Application of sulfonium and sulfoxonium ylides in organocatalyzed asymmetric reaction

Figure 4. Proposed mechanism for chiral phosphoric acid catalyzed asymmetric N-H bond insertion reaction by α-carbonyl sulfonium ylides. This figure is used with permission from the American Chemical Society[43].

Asymmetric cyclization reaction of sulfonium ylides

Intermolecular cycloaddition is one of the most essential and powerful tools for the construction of cyclic skeletons. Indeed, since the significant breakthrough of asymmetric organocatalysis in the early 2000s[26-29], organocatalyzed enantioselective cycloaddition reactions involving sulfonium ylides have been widely explored for the synthesis of diverse cyclic compounds. In this section, we divide the organocatalyzed asymmetric transformations of sulfonium ylides into two categories: cyclopropanation and [4 + 1] cyclization reaction for simplicity.

Organocatalyzed asymmetric cyclopropanation

Since cyclopropanation of sulfonium ylides with electron-deficient olefins was developed by Corey and Chaykovsky in 1965[13], the research on the corresponding asymmetric version has been devoted continuous attention from chemists, and many great achievements have been made in this aspect[20]. The first enantioselective organocatalytic cyclopropanation was achieved by means of iminium activation in 2005 [Figure 5][44]. In this work, MacMillan and coworker chose chiral 2-carboxylic acid dihydroindole C5 as the catalyst to activate α,β-unsaturated aldehydes 9 for generating iminium ion intermediates 11. Due to the existence of the attractive electrostatic interactions of sulfonium cation and carboxylate anion, the Si face of the sulfonium ylide approaches the Re face of the iminium ion through the transition state 12 to give the intermediate 13. And then, an intramolecular cyclization gives chiral cyclopropane products 10 in good yields (63%-85%) with high diastereo- and enantioselectivities (6:1-72:1 dr and 89%-96% ee) [Figure 5]. In this report, the authors proposed a directed electrostatic activation (DEA) mechanism, in which the negative carboxylate group interacts with the positive thionium moiety, thus reducing the activation energy and increasing the reaction rate. However, Mayr disapproved of some MacMillan’s conclusions, but accepted the DEA mechanism as a justification for the experimental high reaction rates[45]. On the base of former research on this aspect, Santos and coworkers demonstrated that the cyclopropanation reaction occurs through a two-step mechanism and that the overall enantioselectivity relies on the relative energies of the two steps by taking advantage of computational study[46].

Application of sulfonium and sulfoxonium ylides in organocatalyzed asymmetric reaction

Figure 5. Chiral 2-carboxylic acid dihydroindole catalyzed enantioselective cyclopropanations of α,β-unsaturated aldehydes. This figure is used with permission from the American Chemical Society[44].

In 2007, Hartikka et al. also described the enantioselective cyclopropanation of α,β-unsaturated aldehydes with sulfonium ylides by using newly developed chiral amine catalysts [Figure 6][47,48]. With the tetrazolic acid functionalized dihydroindol C6 as the catalyst, chiral cyclopropanes 10 could be obtained in 99% ee for the seven examples[29]. In the presence of C7 or C8, the reactions gave the products with moderate yields with good to excellent diastereo- and enantioselectivities[30]. In their work, it was demonstrated that the larger steric bulk catalysts could increase enantioselective induction, thus leading to better enantioselectivities compared with the results obtained in Kunz and MacMillan’s work[44].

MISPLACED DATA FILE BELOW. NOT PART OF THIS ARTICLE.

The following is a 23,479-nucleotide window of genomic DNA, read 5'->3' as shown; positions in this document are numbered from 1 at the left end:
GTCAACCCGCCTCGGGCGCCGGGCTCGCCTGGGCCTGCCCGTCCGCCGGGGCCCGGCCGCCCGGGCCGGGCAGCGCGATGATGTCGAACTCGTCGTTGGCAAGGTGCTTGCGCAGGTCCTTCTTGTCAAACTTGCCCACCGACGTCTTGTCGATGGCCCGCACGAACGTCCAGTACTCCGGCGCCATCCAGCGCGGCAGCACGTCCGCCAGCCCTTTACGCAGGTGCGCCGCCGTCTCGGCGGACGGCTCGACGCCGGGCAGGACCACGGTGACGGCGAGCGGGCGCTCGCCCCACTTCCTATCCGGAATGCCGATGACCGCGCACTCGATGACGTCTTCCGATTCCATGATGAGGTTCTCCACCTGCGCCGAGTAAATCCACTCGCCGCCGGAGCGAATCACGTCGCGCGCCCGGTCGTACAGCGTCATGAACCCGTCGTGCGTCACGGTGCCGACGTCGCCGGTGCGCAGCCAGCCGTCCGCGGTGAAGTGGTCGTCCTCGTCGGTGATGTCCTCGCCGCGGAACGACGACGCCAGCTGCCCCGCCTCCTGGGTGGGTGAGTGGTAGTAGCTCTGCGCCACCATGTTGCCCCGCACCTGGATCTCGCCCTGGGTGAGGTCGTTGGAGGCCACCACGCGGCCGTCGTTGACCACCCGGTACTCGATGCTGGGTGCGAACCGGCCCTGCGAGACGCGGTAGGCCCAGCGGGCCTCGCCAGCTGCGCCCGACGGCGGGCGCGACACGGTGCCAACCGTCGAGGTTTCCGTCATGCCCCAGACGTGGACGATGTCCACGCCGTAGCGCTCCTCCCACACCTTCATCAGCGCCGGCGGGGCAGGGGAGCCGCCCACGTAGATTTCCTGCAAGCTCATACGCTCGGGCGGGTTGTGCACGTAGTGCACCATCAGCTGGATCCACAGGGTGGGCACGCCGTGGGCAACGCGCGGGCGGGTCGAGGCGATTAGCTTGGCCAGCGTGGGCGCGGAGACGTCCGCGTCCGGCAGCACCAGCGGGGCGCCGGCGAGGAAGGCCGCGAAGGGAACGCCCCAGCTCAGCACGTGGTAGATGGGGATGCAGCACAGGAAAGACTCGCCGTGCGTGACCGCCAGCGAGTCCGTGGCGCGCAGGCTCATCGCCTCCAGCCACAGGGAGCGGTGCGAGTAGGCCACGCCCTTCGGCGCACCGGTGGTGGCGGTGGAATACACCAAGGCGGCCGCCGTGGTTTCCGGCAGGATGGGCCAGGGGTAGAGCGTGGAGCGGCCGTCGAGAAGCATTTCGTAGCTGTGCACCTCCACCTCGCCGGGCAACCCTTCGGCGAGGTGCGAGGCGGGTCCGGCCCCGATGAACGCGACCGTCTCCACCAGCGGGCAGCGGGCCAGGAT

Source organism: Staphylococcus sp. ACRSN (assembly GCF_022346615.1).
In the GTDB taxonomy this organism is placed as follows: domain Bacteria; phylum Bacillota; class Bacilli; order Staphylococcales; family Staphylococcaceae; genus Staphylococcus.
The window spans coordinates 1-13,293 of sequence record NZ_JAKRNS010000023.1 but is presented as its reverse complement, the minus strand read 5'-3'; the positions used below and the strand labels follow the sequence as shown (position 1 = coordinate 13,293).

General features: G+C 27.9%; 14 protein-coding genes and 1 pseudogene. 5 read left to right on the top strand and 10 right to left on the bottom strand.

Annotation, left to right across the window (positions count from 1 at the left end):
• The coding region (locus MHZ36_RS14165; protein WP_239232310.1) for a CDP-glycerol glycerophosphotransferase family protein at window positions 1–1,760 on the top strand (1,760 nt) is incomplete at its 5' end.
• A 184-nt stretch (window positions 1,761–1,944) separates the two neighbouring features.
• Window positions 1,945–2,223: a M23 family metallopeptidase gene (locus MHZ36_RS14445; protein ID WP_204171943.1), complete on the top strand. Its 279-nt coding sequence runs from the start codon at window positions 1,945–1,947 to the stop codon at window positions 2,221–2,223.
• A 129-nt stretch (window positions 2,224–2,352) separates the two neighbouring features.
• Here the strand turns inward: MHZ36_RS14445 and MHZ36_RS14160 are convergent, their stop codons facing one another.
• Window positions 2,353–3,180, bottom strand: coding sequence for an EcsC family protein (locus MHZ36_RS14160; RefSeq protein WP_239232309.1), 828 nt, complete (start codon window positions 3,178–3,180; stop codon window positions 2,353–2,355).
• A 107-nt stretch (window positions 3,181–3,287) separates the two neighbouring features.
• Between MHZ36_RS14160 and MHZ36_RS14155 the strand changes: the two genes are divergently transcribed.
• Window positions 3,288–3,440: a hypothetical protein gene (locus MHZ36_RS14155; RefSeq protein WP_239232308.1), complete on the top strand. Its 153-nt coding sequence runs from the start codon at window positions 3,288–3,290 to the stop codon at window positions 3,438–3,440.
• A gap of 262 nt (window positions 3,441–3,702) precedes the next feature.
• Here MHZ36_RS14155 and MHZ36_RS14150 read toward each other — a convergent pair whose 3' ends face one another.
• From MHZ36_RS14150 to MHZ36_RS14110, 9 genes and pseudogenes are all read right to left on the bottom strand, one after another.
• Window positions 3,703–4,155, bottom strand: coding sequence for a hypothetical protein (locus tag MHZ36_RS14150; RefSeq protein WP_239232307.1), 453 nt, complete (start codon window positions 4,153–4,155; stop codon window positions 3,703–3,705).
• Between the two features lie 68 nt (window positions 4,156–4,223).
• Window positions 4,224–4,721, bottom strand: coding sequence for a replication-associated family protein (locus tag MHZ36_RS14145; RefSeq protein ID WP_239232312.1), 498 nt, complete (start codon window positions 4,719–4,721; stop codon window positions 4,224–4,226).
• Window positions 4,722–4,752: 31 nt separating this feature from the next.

Application of sulfonium and sulfoxonium ylides in organocatalyzed asymmetric reaction

Figure 6. Chiral dihydroindole derived amines catalyzed enantioselective cyclopropanation of α,β-unsaturated aldehydes. This figure is used with permission from the American Chemical Society[47] and Elsevier Ltd[48].

In the area of asymmetric organocatalysis, asymmetric hydrogen-bonding catalysis, which takes advantage of the hydrogen bonding interactions between the chiral catalysts and reactants to promote organic transformation and concurrently induce the stereoselectivity through lowering the LUMO of electrophiles, occupies a very important position[49-51]. In 2011, Cheng et al. employed C2-symmetric urea as a hydrogen-bond catalyst for the asymmetric cyclopropanation of β,γ-unsaturated α-ketoesters 15 with stabilized sulfonium ylides 1, providing a series of optically pure 1,2,3-trisubstituted cyclopropane derivatives 16 in moderate to good yields, diastereoselectivities, and enantioselectivities [Figure 7][52]. 1H NMR spectroscopic studies were conducted to demonstrate that the existence of H-bond interaction between C2-symmetric urea C9 and sulfonium ylide 1 could form complex 17. In the proposed pathway, complex 17 incorporates with β,γ-unsaturated α-ketoester 15 to form transition state 18. Then sulfonium ylide attacks the γ-position of ketoester to generate intermediate 19. Finally, intermediate 19 undergoes an intramolecular nucleophilic substitution reaction to give intermediate 20 that delivers corresponding chiral cyclopropane derivatives 16 and releases the hydrogen-bond urea catalyst for the next catalytic cycle.

Application of sulfonium and sulfoxonium ylides in organocatalyzed asymmetric reaction